Now, it is well known that the greater part of the reform camp particularly the Anarchistic camp is made up of Dung-Beetles, I mean of Egoists; people who declare that the desire for pleasure is the motive of action, who think a great deal of their egos and don't care a rap for society. The result was they sharpened their pencils and wrote scathing editorials denouncing him. To which he answered never a word. First, because he didn't consider himself worth fighting about; and second, if he had, he was altogether too good a general to do it. His opponents were a disputatious sort, who liked nothing better than argument; he knew what his enemy wanted and didn't do it.

But when a question worth discussing arose, then woe to those who had courted the rapier of his wit, or challenged to duel with the diamond-tipped dagger of his sarcasm. He could answer columns with a para-graph.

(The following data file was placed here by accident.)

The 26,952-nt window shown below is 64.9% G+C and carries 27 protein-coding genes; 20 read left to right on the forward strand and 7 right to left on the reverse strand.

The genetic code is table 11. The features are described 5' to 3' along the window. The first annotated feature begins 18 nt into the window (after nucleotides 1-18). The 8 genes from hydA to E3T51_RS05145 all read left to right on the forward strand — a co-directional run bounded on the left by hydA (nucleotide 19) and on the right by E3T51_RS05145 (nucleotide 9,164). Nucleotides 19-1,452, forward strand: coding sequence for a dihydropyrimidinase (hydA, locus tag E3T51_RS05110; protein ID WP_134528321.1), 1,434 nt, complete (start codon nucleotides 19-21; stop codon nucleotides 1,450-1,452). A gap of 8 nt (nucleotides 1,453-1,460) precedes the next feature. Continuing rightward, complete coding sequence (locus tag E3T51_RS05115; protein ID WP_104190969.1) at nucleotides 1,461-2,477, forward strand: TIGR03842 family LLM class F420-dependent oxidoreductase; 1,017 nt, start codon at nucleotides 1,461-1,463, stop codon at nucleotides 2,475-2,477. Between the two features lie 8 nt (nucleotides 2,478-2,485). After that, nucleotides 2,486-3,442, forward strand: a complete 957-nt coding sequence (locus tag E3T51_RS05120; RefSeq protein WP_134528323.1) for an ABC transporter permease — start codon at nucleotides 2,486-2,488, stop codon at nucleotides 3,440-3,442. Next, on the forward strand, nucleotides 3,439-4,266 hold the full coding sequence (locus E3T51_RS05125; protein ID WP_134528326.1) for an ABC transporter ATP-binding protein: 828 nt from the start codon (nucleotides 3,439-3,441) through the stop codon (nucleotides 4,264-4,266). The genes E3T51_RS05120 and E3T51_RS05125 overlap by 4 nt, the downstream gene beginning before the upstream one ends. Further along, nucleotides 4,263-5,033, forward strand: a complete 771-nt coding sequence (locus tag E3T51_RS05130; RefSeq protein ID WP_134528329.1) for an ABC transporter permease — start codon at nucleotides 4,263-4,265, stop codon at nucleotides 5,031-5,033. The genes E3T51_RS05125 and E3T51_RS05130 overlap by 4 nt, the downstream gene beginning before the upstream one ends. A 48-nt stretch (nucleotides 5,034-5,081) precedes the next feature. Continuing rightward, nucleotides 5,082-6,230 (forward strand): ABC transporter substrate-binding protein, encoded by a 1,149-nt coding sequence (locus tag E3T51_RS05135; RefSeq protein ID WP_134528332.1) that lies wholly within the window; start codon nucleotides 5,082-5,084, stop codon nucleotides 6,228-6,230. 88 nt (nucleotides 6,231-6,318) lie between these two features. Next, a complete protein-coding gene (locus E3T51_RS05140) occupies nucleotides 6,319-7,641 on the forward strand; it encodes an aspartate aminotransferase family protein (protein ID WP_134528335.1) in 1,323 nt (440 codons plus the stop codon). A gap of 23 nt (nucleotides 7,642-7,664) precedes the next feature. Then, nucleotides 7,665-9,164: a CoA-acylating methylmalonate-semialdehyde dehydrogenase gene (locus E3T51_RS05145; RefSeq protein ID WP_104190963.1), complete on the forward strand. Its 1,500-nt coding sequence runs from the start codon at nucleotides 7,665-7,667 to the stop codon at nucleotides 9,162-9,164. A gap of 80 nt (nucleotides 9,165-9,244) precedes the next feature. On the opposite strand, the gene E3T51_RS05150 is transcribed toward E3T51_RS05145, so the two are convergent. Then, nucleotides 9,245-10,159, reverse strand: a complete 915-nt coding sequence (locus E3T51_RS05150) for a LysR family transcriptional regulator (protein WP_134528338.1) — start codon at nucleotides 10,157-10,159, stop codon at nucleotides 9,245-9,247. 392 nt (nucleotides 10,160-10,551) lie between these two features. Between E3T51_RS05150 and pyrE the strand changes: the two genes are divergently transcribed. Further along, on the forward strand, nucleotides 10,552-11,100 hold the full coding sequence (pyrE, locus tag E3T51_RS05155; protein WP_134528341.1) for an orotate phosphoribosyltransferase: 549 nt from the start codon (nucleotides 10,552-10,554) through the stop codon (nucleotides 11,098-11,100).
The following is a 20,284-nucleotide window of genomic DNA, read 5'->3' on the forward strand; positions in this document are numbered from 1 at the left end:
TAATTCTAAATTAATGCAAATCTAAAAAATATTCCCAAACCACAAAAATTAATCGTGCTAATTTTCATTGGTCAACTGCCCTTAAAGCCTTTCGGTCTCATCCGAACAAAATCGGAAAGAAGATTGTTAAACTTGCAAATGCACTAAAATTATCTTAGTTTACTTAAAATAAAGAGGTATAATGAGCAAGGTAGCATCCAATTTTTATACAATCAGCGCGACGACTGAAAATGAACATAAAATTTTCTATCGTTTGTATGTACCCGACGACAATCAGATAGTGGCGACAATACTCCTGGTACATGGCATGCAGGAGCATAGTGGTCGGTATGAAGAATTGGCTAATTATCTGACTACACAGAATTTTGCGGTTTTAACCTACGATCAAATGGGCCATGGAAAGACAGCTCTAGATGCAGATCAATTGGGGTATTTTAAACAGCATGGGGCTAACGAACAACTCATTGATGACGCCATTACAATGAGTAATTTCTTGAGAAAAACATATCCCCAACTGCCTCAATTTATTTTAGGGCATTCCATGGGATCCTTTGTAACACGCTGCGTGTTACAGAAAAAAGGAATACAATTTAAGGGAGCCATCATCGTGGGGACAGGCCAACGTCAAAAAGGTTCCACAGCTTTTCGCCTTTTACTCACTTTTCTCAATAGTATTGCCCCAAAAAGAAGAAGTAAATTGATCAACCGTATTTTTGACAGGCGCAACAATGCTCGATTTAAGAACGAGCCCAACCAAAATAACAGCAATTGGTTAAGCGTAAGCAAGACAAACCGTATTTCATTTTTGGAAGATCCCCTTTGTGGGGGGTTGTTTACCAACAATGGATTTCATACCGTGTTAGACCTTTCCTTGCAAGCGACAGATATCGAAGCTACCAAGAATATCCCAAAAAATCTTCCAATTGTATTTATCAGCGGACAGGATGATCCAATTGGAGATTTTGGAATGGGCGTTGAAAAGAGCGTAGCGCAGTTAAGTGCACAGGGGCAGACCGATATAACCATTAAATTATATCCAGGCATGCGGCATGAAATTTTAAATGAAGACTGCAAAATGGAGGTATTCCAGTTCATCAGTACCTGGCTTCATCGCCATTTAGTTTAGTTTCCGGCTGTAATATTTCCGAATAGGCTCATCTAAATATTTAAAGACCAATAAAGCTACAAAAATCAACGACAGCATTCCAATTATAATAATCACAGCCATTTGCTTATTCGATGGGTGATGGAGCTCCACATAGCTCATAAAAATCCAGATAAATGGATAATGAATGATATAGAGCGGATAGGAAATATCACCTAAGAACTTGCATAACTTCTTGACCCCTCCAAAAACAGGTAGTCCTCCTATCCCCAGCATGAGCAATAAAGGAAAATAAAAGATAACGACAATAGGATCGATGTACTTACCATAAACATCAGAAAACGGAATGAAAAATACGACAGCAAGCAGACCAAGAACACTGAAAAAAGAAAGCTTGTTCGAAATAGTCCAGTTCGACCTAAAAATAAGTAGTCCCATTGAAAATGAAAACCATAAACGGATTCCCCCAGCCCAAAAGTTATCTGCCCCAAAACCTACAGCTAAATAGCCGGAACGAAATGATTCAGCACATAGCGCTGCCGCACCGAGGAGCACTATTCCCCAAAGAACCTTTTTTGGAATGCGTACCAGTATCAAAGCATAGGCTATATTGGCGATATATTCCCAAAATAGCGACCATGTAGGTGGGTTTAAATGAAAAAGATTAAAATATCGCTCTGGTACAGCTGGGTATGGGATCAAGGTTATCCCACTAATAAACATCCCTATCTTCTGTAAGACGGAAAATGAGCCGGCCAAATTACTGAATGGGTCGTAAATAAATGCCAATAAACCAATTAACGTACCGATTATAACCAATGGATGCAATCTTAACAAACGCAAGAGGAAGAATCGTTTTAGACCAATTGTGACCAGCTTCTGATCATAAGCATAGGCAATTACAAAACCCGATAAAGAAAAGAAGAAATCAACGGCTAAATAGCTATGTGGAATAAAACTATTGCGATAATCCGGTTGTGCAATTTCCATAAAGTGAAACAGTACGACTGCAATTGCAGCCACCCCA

I do not know whether this philosophy of his had crystallized in his own mind before he became an Anarchist or not. I believe, however, it had not; I think it grew along with his other conceptions, being broadened and corrected, and in turn broadening and correcting his thought in other channels. But at any rate, fully developed or not, it certainly influenced his conclusions on economic subjects greatly. True to his instincts he was always at the front of battle, and when the war closed his first move was to attach himself to the Greenback party, the first widespread expression of organized protest against monopoly of the means of production in America. He still had faith in the saving grace of politics, and was active enough in the agitation to be nominated for Lieut. Governor of Massachusetts with Wendell Phillips for Governor. The fight, which besides being a demand for fiat money, embodied a short-hour movement, took on a national character; and Dyer D. Lum with five others, including Albert R. Parsons, was appointed on a committee to push the matter before Congress. This was in 1880. Six years later, time and the tide had driven both of them into the great current of Socialism, and final repudiation of politics as a means of attaining Socialistic ideals. And here came in the philosophy of the unconscious. The socialization of industry was the next step up the mountain side, not because men wished or planned it; but the pressure of surroundings made it the only possible move; but on the other hand the reactionary, system-building Socialism advocated by the great master Marx, and all his train of little repeaters, was seen to be at variance with a no less marked feature of the evolving social ideal, viz., elasticity, mobility, constantly increasing differentiation; which is only possible when units of society are left free to adapt themselves to the slightest changes, unforced by the opinions of other people who know nothing of the matters in question, but who, being in the majority (for where is ignorance not in the majority?) could suppress the free movements of the minority by enacting their ignorance into laws.